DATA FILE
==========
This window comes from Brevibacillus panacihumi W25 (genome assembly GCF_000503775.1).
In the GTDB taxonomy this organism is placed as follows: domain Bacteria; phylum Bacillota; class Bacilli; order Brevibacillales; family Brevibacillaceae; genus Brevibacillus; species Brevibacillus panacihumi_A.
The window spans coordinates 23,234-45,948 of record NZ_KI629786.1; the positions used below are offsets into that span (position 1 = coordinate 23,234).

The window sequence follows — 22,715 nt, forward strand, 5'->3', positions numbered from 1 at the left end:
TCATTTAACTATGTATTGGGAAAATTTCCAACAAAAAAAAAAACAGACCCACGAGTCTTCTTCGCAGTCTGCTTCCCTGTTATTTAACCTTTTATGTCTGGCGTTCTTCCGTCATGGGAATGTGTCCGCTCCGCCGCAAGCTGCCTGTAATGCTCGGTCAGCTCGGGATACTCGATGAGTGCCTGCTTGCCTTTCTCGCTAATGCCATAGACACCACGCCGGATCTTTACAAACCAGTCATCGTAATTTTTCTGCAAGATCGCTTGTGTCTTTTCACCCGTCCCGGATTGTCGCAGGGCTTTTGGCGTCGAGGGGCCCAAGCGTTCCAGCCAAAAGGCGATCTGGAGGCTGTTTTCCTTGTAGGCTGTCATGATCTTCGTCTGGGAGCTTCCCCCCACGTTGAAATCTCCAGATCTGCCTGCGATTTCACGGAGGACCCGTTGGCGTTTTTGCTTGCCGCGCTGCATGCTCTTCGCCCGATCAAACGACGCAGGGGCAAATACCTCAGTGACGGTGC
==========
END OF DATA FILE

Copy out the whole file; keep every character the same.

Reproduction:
This window comes from Brevibacillus panacihumi W25 (genome assembly GCF_000503775.1).
In the GTDB taxonomy this organism is placed as follows: domain Bacteria; phylum Bacillota; class Bacilli; order Brevibacillales; family Brevibacillaceae; genus Brevibacillus; species Brevibacillus panacihumi_A.
The window spans coordinates 23,234-45,948 of record NZ_KI629786.1; the positions used below are offsets into that span (position 1 = coordinate 23,234).

The window sequence follows — 22,715 nt, forward strand, 5'->3', positions numbered from 1 at the left end:
TCATTTAACTATGTATTGGGAAAATTTCCAACAAAAAAAAAAACAGACCCACGAGTCTTCTTCGCAGTCTGCTTCCCTGTTATTTAACCTTTTATGTCTGGCGTTCTTCCGTCATGGGAATGTGTCCGCTCCGCCGCAAGCTGCCTGTAATGCTCGGTCAGCTCGGGATACTCGATGAGTGCCTGCTTGCCTTTCTCGCTAATGCCATAGACACCACGCCGGATCTTTACAAACCAGTCATCGTAATTTTTCTGCAAGATCGCTTGTGTCTTTTCACCCGTCCCGGATTGTCGCAGGGCTTTTGGCGTCGAGGGGCCCAAGCGTTCCAGCCAAAAGGCGATCTGGAGGCTGTTTTCCTTGTAGGCTGTCATGATCTTCGTCTGGGAGCTTCCCCCCACGTTGAAATCTCCAGATCTGCCTGCGATTTCACGGAGGACCCGTTGGCGTTTTTGCTTGCCGCGCTGCATGCTCTTCGCCCGATCAAACGACGCAGGGGCAAATACCTCAGTGACGGTGC